Steel Dutch Ovens
Recently several cookware manufacturers have released pots which they call Dutch Ovens, but whose primary resemblance to the other types I list above is their shape. I would expect that their primary purpose is use in commercial kitchens where dishwashing, weight, and sanitation requirements prevent the use of cast-iron. Note that I mention weight, something to keep in mind is that cast iron and ceramic dutch ovens are extremely heavy!
As with most all metal pans, they can go from range to oven. Those with a proper base can even sear and braise properly, however the lack of thick heat-retaining walls pretty much negate the "oven" part of the equation.
Size and Shape
While many contemporary manufacturers are experimenting with shapes, in general novelty Dutch Ovens are rather ramekins in disguise. They are wonderful for plating small portions of dishes, or for creating individual entrees, however are too small for practical use. I wish 12 $100 serving dishes was in my budget, but suspect if I had the cash, I would utilise it elsewhere.
The standard size is usually 5qts, and I would suggest this for most purposes. Larger sizes are both very heavy, and perhaps less likely to be used as often. The oven effect is improved by having the walls of the pot close to your food, thus it's not practical or trivial to oversize. Of course, if you regularly are feeding an army (or my brother and I), you may find a larger size practical. And if you'd like to cook large cuts, or larger birds, you are likely to want at least a 7qt model.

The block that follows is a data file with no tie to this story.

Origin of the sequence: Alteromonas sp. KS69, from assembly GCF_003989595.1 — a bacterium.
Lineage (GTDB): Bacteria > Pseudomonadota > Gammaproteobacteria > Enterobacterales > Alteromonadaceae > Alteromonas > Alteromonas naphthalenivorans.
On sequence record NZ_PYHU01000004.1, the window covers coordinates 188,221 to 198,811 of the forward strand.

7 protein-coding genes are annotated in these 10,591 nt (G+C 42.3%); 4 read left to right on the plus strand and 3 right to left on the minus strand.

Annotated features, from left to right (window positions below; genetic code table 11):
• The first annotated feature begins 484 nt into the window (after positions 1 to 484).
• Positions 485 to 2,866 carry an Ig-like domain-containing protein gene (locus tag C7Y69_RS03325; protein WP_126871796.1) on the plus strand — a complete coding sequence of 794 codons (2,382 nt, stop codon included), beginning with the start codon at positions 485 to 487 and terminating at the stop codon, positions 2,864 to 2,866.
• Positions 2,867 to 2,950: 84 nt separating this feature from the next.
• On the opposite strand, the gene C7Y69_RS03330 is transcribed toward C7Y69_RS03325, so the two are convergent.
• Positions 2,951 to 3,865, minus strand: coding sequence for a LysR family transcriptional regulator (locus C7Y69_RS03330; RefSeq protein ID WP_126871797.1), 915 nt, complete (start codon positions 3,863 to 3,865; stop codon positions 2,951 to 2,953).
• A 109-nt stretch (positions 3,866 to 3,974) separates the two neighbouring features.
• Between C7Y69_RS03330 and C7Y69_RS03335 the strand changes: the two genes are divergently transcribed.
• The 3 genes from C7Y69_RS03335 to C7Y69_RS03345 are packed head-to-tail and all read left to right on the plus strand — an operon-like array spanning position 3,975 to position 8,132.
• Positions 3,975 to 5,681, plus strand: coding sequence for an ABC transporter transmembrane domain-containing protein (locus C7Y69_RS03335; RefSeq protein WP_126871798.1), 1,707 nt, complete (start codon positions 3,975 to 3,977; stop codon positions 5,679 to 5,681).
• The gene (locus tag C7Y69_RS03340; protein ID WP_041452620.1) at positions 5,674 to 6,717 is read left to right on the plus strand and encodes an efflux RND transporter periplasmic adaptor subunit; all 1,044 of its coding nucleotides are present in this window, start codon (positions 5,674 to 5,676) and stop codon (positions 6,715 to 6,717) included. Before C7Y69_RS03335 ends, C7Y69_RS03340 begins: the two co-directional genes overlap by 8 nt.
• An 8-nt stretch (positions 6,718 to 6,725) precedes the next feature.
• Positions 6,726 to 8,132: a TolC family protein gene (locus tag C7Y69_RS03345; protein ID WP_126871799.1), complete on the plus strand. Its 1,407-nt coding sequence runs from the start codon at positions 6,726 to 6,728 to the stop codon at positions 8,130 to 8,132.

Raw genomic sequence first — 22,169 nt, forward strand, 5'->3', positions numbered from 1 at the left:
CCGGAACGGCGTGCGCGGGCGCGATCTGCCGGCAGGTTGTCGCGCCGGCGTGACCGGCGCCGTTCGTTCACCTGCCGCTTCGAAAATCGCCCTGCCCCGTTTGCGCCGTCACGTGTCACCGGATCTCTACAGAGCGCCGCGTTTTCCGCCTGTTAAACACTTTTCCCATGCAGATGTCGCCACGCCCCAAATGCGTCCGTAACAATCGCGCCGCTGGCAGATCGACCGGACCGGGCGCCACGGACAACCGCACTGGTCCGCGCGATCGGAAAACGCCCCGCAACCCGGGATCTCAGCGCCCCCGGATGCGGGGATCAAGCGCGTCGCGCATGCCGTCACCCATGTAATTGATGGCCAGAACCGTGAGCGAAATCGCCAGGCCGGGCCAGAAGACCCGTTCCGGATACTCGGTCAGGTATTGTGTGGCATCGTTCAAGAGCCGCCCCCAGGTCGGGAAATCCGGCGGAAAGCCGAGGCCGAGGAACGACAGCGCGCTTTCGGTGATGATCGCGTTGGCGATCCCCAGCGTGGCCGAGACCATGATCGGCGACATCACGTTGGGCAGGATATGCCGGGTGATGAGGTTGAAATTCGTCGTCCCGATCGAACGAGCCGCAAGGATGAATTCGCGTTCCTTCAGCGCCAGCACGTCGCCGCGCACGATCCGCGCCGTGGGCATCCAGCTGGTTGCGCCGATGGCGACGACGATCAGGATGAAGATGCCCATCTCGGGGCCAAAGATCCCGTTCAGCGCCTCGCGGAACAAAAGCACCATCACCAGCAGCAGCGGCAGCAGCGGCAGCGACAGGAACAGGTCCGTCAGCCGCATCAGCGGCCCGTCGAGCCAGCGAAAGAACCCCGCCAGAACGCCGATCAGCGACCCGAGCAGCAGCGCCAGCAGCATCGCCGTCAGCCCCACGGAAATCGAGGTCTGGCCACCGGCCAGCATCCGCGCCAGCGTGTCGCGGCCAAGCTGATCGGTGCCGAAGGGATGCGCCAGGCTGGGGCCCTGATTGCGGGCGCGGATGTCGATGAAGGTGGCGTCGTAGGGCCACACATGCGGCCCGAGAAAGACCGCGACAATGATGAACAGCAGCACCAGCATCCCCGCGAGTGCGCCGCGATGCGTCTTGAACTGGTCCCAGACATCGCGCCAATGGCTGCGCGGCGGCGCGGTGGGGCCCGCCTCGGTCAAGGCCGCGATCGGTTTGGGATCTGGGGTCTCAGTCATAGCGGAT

Of the two shapes, oval, and round, well. . . what shape are your burners? Oval cocottes are nice for oval shaped things, but less convenient for cooking anything else.
I hope that I've give you some ideas about selecting and using a Dutch Oven. A simple google search will pull up thousands of recipe ideas, but to wrap this all up, I thought I'd share the recipe most often made in ours:
French Lentil Soup
The simple peppery taste of French lentils, combined with their al dente texture make them the ideal backdrop for a hearty, lightly spiced soup.
2 T olive oil
1 T margarine
1/2 head garlic, minced
1/2 bulb fennel, diced
1 medium onion, diced
Sauté above vegetables in oil until transparent.
300 g French lentils soaked
5 c vegetable stock (or 5 c water, plus bullion)
1 T miso
1 bay leaf
1 " cinnamon
1 t cumin (I often use half each of black and regular)
1 T paprika
generous dollop of (I like red, but white is fine) wine
salt and pepper to taste
Add to vegetables, cover and simmer for about 45 minutes. Remove rosemary, cinnamon and bay leaves. Check for texture and cook for additional time if required.
bunch fresh basil.
Before serving tear fresh basil into shreds and garnish each bowl with this, as well as the fennel fronds if so desired.
All images in this story are property of the respective manufacturer or brand.
† Oh the confusion among cookery terms. In North America a casserole dish is a deep ceramic pan, often with a glass lid, generally disappointingly thin-walled, commonly made by/of Pyrex/Corningware, designed for optimal heat transfer rather than for heat retention, rather than as in the French (European?) sense of the word as an enamelled cast iron skillet. I apologize to Brits for whom the casserole and the Dutch Oven are true synonyms.
• No, you can't wear a dutch oven as a hat, or at least I wouldn't advise in this sense, cloche comes from the vessel often used to cook a single loaf of bread, which is pre-heated (originally in a hot fire) before being returned with a loaf inside. The walls on all side provide an even heat, while the thermal mass so close to the loaf produces a marvellous crust. This is the real secret behind the "no-knead" bread recipe, and I encourage you all to experiment with both hats and bread making.
Ω In case you decide to google cocotte, I should explain that this term is also a colloquialism, en française, for a woman prostitute, but is also the diminutive for a cock (male chicken), the dish most traditionally associated with the Dutch/French Oven.